Skip to main content

How we got here. - Readers Digest Version

My husband and I have been together 16 years, married for 11. Nine years ago I was diagnosed with Neurosarcoidosis. Due to the types of medication I was on, we weren't sure if we would be able to have a pregnancy. We felt we were ready to be parents. We looked at our options and ultimately decided foster parenting with the goal of adoption was the way to go.

Our fist case was a group of 4 siblings "The Fab Four".  They came in waves with the two youngest moving in in January 2011 and the two oldest moving in in April 2011. We were their 4th and 3rd foster homes, respectively.  They had suffered a number of abuses, from a myriad of adults and had a very high level of need because of their trauma history. In April 2013, after 2 years with us, they were able to return home to their Mom's house. We have supported them post reunification as much as possible and now consider their Mom part of our family.

The Fab Four
Little Mama (LM)- 12* full of Sassy
Gabby - 10* my Drama Queen
Jelly Bean (JB) - 9* every day is a surprise with her
Mr. Mohawk (MM) - 5* and full of little boy questions and energy
Maria - Mom to the Fab Four. AKA Mom and Bio Mom
Willow - Case Worker

In the fall of 2013 we were contacted about taking on another sibling set of 4 (3 girls and a boy). Same number of moves as the Fab Four and the same case worker (Willow). We transitioned them from two separate foster homes and were asked to take the case as an adoptive resource should the goal change from return home to termination. I had dubbed this group of kids "The Quartet". They officially moved in the week of Christmas 2013.  We finalized their adoption in June of 2016 and are now "The Final Four".

The Quartet/Final Four
Stella - 12 Always dreaming up new questions.
Sarah - 11 My other Drama Queen.
Simon - 9 Studious and smart
Smiley - 8 budding fashionista!
Sheila - Bio Mom AKA Mom AKA Mommy

In December 2015 we took placement of the Final Four's infant sister.  We were her 2nd placement after initially saying no when she was born.  At the time, we were in the process of TPR and had just moved and we couldn't imagine adding an infant and return home goal to the chaos we were experiencing. But the fictive kinship placement she had been in disrupted and we didn't want her bouncing around foster care. In May 2017 she returned home to her Dad who has since become part of our family.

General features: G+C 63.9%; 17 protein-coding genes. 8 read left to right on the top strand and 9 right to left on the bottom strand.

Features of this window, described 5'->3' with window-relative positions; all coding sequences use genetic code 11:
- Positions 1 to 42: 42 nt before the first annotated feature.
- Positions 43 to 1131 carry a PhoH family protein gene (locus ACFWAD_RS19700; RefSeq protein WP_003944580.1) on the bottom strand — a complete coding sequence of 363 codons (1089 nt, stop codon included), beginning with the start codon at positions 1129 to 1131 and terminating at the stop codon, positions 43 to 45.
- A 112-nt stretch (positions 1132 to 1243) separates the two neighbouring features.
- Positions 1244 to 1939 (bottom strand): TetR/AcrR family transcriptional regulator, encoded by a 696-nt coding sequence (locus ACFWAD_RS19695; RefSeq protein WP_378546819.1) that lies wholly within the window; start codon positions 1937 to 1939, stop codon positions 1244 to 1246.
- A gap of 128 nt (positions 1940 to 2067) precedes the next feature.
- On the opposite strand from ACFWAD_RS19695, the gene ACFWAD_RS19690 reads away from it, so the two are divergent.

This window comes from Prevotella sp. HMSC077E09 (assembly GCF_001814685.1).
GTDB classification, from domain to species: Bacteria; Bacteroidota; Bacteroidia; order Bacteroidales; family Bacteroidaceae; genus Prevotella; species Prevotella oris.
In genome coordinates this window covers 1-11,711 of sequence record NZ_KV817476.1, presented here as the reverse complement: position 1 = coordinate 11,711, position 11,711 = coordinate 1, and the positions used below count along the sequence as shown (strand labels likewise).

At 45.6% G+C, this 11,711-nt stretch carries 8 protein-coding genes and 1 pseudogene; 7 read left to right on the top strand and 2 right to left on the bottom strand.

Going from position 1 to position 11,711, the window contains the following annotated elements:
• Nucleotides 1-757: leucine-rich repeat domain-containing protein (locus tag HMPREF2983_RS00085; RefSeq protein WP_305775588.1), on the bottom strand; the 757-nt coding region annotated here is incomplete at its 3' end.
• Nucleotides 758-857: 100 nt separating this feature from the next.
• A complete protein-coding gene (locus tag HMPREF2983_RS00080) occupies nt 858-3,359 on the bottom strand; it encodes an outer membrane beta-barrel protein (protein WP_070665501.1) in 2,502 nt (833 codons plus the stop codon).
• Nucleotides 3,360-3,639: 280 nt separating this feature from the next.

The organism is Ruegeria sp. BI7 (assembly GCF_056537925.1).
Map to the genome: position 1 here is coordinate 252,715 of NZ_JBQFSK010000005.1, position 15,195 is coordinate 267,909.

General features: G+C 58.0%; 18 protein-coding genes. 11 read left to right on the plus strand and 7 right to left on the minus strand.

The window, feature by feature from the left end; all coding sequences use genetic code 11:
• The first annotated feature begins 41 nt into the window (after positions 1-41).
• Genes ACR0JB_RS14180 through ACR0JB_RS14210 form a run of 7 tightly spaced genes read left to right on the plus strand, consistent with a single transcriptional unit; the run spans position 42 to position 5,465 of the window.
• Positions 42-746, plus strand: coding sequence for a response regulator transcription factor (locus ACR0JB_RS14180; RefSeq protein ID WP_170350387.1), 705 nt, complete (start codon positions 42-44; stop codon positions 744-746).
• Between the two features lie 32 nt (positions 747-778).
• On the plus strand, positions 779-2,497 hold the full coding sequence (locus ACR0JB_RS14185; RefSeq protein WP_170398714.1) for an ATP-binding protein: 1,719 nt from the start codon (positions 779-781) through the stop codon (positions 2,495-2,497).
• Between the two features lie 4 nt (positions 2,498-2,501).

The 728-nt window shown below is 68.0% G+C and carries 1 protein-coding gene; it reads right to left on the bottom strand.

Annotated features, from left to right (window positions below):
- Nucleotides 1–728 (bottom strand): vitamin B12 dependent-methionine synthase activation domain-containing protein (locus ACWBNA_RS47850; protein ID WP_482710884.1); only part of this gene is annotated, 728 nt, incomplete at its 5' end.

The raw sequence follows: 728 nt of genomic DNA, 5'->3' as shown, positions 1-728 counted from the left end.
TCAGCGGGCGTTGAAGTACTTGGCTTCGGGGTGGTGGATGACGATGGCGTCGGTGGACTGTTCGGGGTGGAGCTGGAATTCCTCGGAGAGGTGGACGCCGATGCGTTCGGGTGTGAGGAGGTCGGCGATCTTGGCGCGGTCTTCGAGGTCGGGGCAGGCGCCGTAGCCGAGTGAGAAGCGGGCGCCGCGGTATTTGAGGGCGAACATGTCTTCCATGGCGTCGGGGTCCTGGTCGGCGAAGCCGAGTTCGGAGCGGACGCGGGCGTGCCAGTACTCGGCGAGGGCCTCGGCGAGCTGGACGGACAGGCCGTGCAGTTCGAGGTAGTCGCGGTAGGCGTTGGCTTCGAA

Solana - 2 The missing piece to our puzzle and a great source of joy.
Solana's Dad or "SD" - Her 23 year old father who supports her relationship with her siblings.

I began writing this blog as a way to document my feelings and experiences on the way to motherhood.  What I hope, is that our experiences help other families going through this journey as well. Thank you for taking the time to stop by.

*Ages are the age when they last lived with us.

Popular posts from this blog

She Never Cried

Sheila called to wish Sarah Happy Birthday and she shared a story with her that as a baby she never cried. Not when she was hungry, not when she was tired, never. She never cried.
A little later Sarah said to me:
"Mom, my Mom said I never cried. I don't really believe that. That can't be true can it? Don't all babies cry sometimes?"
Oh my sweet girl. The red flag went up for her too. As I listened to Sheila share this story fondly, I felt sad. That was a sign of her RAD. That was because she couldn't count on adults. That was because she cried and no one came so she learned not to cry.
"It doesn't sound right to you, does it?"
"I know your Mom shared that story because she thinks it's cute you never cried. It made me sad. You are right babies cry so adults take care of them. You know how you had a lot of different adults that were supposed to take care of you as a baby?"
"Yeah, like 10 foster parents."
"Well …

Minimum Parenting Standards - Monday's Post